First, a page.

The Silver Age of Jerusalem

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When it comes to ancient Jerusalem, it appears there was silver in them thar hills.

A recently released study conducted by Bar-Ilan University and the Lawrence Berkeley National Laboratory shows that pottery from the time of the Second Temple (around the first century BCE) contains high concentrations of silver.

This doesn’t mean prospectors should rush out to claim a silver mine on Ben Yehuda Street. However, project researchers say high silver values in the pottery suggest the ancient capital was a very wealthy city indeed.

“The high abundances were not due to an experimental flaw. They were real,” says Frank Asaro, a nuclear chemist from Berkeley Labs who worked on the project. “Jerusalem was a city ripe for plunder. We thought this might be [another] indication of the wealth of the area.”

Asaro’s partner was David Adan-Bayewitz, a professor of archeology at Bar-Ilan University in Ramat Gan. Together, over a 20-year period, the two studied 1,200 vessels from several excavation sites across Israel.

They then ground tiny pieces of potsherd into powder and analyzed the material with a process Asaro helped develop known as neutron activation analysis.

The results showed high silver concentrations from the Jerusalem sites. Since silver is not routinely found in clay pottery, the scientists could only wonder at how it got there.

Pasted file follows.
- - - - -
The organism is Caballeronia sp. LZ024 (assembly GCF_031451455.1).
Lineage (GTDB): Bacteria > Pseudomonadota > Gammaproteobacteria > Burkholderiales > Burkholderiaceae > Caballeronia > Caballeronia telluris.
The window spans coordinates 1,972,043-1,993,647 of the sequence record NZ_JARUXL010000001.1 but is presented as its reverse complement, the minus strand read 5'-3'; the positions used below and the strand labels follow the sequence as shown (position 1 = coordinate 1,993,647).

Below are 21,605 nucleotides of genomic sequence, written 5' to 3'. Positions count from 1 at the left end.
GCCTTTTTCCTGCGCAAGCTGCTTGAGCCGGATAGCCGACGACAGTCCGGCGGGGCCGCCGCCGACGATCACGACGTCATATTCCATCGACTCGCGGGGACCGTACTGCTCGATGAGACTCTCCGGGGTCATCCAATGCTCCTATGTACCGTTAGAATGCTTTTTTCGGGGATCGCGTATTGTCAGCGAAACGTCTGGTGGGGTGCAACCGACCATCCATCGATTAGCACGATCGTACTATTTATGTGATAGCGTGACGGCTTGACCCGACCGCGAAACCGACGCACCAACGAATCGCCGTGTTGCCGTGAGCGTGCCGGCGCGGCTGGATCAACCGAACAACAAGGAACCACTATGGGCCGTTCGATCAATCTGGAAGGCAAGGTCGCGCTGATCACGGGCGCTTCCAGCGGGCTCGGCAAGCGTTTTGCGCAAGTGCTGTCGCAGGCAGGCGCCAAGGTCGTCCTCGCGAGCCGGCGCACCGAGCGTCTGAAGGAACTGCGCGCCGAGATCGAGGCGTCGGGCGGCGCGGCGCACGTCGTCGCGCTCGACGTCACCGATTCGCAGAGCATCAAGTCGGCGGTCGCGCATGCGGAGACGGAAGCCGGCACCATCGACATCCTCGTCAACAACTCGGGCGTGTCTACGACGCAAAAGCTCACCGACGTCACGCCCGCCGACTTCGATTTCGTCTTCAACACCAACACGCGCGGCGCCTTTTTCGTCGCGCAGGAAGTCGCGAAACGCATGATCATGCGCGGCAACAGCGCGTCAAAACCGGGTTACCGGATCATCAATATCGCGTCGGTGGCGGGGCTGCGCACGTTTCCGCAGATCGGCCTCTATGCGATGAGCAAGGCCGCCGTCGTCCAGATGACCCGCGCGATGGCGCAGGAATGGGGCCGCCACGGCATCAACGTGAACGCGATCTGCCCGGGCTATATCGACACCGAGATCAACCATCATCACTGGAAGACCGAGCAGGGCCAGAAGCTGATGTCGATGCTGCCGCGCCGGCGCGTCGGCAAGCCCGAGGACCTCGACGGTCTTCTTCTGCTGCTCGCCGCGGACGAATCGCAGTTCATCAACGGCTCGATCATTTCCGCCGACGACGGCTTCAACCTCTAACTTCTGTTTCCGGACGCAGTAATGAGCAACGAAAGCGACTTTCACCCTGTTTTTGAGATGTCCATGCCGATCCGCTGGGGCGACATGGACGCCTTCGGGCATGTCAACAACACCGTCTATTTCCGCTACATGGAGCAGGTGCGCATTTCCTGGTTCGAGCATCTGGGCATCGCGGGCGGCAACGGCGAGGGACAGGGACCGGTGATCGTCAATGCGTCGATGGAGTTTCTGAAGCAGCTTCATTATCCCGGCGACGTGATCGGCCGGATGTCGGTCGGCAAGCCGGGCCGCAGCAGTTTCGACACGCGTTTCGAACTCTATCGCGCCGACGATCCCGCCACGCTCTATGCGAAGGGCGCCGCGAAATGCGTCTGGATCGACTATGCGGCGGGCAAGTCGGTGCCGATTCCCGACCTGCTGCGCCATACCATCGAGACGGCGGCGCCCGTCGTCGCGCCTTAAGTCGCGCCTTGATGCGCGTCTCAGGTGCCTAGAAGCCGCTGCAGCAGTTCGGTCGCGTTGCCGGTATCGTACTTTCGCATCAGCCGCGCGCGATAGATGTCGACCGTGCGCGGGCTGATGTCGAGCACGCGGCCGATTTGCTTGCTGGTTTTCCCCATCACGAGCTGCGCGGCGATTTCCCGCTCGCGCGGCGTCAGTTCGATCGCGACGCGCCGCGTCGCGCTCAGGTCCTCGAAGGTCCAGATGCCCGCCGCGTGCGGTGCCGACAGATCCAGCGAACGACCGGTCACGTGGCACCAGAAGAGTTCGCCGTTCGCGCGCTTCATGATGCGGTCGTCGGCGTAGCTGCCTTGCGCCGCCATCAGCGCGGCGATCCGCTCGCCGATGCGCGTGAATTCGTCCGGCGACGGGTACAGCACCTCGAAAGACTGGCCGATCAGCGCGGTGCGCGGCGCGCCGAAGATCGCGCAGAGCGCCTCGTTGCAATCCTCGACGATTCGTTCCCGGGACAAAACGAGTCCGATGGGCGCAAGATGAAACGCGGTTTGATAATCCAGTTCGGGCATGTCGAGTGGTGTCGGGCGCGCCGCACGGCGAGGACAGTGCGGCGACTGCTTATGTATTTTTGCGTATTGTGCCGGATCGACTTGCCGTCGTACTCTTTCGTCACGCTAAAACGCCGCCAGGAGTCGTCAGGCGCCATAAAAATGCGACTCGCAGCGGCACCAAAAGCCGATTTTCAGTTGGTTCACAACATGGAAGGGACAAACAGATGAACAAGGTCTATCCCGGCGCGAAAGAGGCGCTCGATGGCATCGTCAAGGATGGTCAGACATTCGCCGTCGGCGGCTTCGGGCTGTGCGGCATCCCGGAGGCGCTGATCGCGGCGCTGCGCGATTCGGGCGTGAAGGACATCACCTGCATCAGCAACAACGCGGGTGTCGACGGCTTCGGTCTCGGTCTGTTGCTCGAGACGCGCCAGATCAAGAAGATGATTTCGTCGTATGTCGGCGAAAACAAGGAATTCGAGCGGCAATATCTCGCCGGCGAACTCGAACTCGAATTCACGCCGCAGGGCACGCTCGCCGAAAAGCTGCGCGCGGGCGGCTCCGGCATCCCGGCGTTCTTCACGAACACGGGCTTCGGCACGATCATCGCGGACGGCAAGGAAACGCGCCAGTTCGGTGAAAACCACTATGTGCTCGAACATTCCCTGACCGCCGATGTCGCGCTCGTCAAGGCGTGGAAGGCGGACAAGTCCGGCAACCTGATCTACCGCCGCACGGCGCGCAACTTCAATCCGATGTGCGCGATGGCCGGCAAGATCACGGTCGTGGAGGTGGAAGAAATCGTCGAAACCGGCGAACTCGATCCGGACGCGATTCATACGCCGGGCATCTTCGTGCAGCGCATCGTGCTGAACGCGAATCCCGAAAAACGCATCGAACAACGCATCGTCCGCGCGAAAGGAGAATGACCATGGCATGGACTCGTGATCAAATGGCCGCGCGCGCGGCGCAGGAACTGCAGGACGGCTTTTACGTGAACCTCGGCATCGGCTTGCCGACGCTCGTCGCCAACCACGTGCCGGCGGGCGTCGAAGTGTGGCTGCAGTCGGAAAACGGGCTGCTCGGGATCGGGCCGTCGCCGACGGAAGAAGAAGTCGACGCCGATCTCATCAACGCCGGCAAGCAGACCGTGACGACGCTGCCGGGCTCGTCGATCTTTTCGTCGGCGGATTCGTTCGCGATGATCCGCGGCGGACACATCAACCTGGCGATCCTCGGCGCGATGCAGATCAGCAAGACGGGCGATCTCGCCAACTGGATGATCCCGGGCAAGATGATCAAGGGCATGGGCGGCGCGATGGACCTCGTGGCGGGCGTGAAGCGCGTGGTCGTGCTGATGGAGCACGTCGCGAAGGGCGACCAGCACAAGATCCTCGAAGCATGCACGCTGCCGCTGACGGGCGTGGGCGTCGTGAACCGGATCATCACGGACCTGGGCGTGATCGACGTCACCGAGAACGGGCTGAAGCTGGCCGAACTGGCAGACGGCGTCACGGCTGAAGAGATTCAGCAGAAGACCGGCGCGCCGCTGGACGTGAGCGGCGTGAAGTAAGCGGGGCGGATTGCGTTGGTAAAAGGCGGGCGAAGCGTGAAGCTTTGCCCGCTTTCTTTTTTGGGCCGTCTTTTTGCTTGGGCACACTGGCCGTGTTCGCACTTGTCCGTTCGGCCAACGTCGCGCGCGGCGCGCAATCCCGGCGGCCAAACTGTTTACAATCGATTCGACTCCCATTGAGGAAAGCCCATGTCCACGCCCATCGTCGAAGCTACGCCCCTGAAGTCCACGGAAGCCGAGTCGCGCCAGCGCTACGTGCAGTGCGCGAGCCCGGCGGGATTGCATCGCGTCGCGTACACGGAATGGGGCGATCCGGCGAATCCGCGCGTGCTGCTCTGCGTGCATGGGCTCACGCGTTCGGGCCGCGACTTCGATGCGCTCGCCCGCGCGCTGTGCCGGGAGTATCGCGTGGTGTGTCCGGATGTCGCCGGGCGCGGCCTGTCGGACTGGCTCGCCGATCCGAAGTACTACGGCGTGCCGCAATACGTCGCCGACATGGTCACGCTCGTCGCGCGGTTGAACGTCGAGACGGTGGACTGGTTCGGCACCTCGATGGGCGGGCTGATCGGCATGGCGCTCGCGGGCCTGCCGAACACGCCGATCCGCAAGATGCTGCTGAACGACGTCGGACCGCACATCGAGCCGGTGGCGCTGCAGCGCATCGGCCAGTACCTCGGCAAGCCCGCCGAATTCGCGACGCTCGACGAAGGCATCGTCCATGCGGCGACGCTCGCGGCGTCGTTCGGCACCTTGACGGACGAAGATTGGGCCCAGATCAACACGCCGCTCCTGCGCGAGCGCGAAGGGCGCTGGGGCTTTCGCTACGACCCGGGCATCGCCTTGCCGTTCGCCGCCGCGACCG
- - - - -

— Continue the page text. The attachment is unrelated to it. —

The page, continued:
“We made two deductions,” says Asaro. “One related to human activities, the other, that the silver was moved by groundwater. At that time in Jerusalem, there would be a tremendous influx of people coming in to pay taxes, and some paid in pieces of silver.”

Somehow, with all that silver floating around, enough molecules flaked off to make their way into the clay. It took Asaro’s instruments, reading the tiniest parts per million, to detect it thousands of years later.

Jerusalem’s ancient silver boom was short lived. The Romans destroyed the Second Temple in the first century CE. “We have some of their pottery from a few hundred years later,” says Asaro. “It did not have any of the silver anomalies.”

At 79, Asaro still loves his work, and his archaeological research continues. In fact, he and his colleagues have written several papers on the subject published in scientific journals, including a recent paper in “Archeometry,” the People magazine for archaeologists.

Apparently, that one really hit the jackpot.

Says Asaro: “We crammed a lot of stuff into that paper.”

Dan Pine

Dan Pine is a contributing editor at J. He was a longtime staff writer at J. and retired as news editor in 2020.